Swogger caps off record-setting career

By Philip Cmor


In the Swogger family, basketball rules.

Karson Swogger most assuredly would be the queen.

“I don’t know even where to begin,” Bellwood-Antis coach Jim Swaney said when asked to discuss what Swogger meant to him and his Lady Blue Devil program after B-A’s season concluded with a loss to Bishop McCort in the PIAA Class 2A semifinals. “I always said that in my eyes Ashley Norris and Sarah Grazier held a special place for me, and I added Ana Hollen to that, because I thought she was on that same level. I can certainly say so does Karson. She’s an incredible competitor. She just works at her game so much.”

The toil and time certainly showed for the 5-foot-8 guard. She is leaving the area scholastic scene after shattering the Blair County record for career scoring and set a very high bar for anyone following in her footsteps.

For her efforts, Swogger has been voted the Altoona Mirror High School Girls Basketball Player of the Year. It is the second straight season Swogger has claimed the honor, something only accomplished before by Bishop Carroll’s Sue Panek, Williamsburg’s Abby Hoy and Bishop Guilfoyle’s Alli Williams since the award was established in 1983-84.

Like Panek, Hoy and Williams, Swogger will be taking her talents to a Division I college next season, having signed with Saint Francis University.

Swogger totaled an unprecedented 523 points in a poll of area coaches, Mirror staff members and Mirror correspondents. Swogger is joined on the first team by Bishop Guilfoyle’s Lili Benzel, Tyrone Area’s Kasey Engle, Bishop Carroll’s Alyssa Martinazzi and Bellwood’s Alli Campbell — Benzel, Engle and Martinazzi are returning first-teamers, while Campbell is just a freshman.

Rachelle Hopsicker was voted coach of the year after taking Juniata Valley to the PIAA Class 1A championship game.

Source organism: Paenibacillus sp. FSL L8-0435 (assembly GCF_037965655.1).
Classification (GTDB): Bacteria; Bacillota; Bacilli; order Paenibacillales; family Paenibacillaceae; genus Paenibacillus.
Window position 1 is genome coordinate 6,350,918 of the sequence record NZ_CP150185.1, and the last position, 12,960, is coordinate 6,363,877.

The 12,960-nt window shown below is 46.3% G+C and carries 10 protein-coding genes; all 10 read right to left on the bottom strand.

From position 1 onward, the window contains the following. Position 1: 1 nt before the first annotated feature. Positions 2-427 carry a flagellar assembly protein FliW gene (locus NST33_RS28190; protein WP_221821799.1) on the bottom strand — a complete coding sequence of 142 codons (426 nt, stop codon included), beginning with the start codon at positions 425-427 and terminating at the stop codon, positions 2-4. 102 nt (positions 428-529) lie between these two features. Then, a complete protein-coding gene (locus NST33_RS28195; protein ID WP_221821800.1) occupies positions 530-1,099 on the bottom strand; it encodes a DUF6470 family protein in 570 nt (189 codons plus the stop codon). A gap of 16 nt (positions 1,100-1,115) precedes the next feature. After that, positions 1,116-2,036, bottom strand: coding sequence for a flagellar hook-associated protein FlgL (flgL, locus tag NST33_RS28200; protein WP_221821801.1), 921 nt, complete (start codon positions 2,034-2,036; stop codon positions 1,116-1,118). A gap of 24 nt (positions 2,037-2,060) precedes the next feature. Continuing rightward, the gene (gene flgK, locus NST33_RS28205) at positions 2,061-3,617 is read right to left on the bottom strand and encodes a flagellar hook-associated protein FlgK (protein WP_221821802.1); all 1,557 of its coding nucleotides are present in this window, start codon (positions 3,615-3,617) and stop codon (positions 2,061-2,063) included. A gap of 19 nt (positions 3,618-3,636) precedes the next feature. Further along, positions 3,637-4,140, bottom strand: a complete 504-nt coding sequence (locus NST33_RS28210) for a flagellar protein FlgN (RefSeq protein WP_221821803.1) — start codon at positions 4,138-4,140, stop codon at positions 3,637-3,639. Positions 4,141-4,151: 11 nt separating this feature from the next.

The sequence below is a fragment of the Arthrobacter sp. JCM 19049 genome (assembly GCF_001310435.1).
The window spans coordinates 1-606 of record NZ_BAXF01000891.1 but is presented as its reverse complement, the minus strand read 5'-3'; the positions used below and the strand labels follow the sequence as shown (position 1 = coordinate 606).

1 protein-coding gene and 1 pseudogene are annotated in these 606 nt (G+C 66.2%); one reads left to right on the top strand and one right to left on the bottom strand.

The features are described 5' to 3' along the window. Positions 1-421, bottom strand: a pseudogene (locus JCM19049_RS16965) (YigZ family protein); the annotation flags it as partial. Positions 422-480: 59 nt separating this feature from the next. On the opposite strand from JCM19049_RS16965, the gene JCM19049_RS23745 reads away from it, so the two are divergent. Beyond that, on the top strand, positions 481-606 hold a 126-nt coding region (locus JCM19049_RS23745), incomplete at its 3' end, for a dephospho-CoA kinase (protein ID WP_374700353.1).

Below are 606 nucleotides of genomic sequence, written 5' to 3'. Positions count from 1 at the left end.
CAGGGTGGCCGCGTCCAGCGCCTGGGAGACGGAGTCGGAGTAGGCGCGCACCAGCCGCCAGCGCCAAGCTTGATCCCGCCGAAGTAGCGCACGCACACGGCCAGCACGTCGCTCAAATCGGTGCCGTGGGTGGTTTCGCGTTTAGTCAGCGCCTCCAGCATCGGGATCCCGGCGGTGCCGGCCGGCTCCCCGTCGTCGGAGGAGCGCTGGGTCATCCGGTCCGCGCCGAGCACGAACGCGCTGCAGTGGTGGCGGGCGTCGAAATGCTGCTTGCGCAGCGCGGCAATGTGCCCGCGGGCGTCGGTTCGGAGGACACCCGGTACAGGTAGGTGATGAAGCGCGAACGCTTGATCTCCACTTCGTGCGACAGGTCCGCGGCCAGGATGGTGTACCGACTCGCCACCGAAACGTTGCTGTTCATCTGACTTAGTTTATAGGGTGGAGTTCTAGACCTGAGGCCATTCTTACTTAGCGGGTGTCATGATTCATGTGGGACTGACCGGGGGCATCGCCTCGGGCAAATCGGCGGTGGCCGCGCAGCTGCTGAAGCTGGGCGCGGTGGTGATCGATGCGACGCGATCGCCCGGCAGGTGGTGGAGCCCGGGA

Benzel finished second in the player of the year balloting while making her fourth appearance on the first team. Bedford’s Allison Shuke, Juniata Valley’s Halee Smith, Williamsburg’s Laura Barhacs, Philipsburg-Osceola’s Halle Herrington and Altoona’s Paige Whitfield comprised the second team in what might have been one of the deepest collections of talent across the Mirror coverage area in decades.

Swogger, though, stood head and shoulders above them all. She averaged 26.7 points per game, 4.4 rebounds, 3.5 steals and 3.5 assists, making 78 of 213 3-pointers and going 168-of-205 at the foul line.

“She’s a legitimate threat every time she touches the ball,” Swaney said after a game early in the year.

Swogger usually saved her best for the biggest stages. She topped 30 points in Bellwood’s first two PIAA playoff games this winter, leading the Lady Devils to the state final four for the first time since 1990. At the Jaffa Shrine Tournament at the start of the year, she fired in 42 in a 10-point win over Juniata Valley.

“Karson causes trouble for us all the time. She seems to know how to get to the basket,” said Hopsicker, who played Division I basketball herself at Fordham.

Swogger’s biggest accomplishment, though, came in January, when she broke Lacey Claar’s 10-year-old county scoring record of 2,187 in a win against Williamsburg. Swogger concluded her career with 2,520 points.

“Just to be mentioned with the names that have been through Blair County — Halee Adams, Alli Williams — it’s just unbelievable,” Swogger said after breaking the record. “I just can’t be more thankful than I am.”

Swogger, though, seemed born for this. She is the granddaughter of Hall of Fame coach John Swogger, and her family tree is filled with successful players.

“He’d be proud. People always come up to me and tell me that he would be. He was a huge impact on my life,” Swogger said.

Hopsicker was a run-away winner for the coaching award. She guided a Valley team that started three juniors and two freshmen to its first-ever state final visit and a 24-6 record. The Lady Hornets were balanced on offense and tenacious on defense and defeated three district champions to reach Hershey.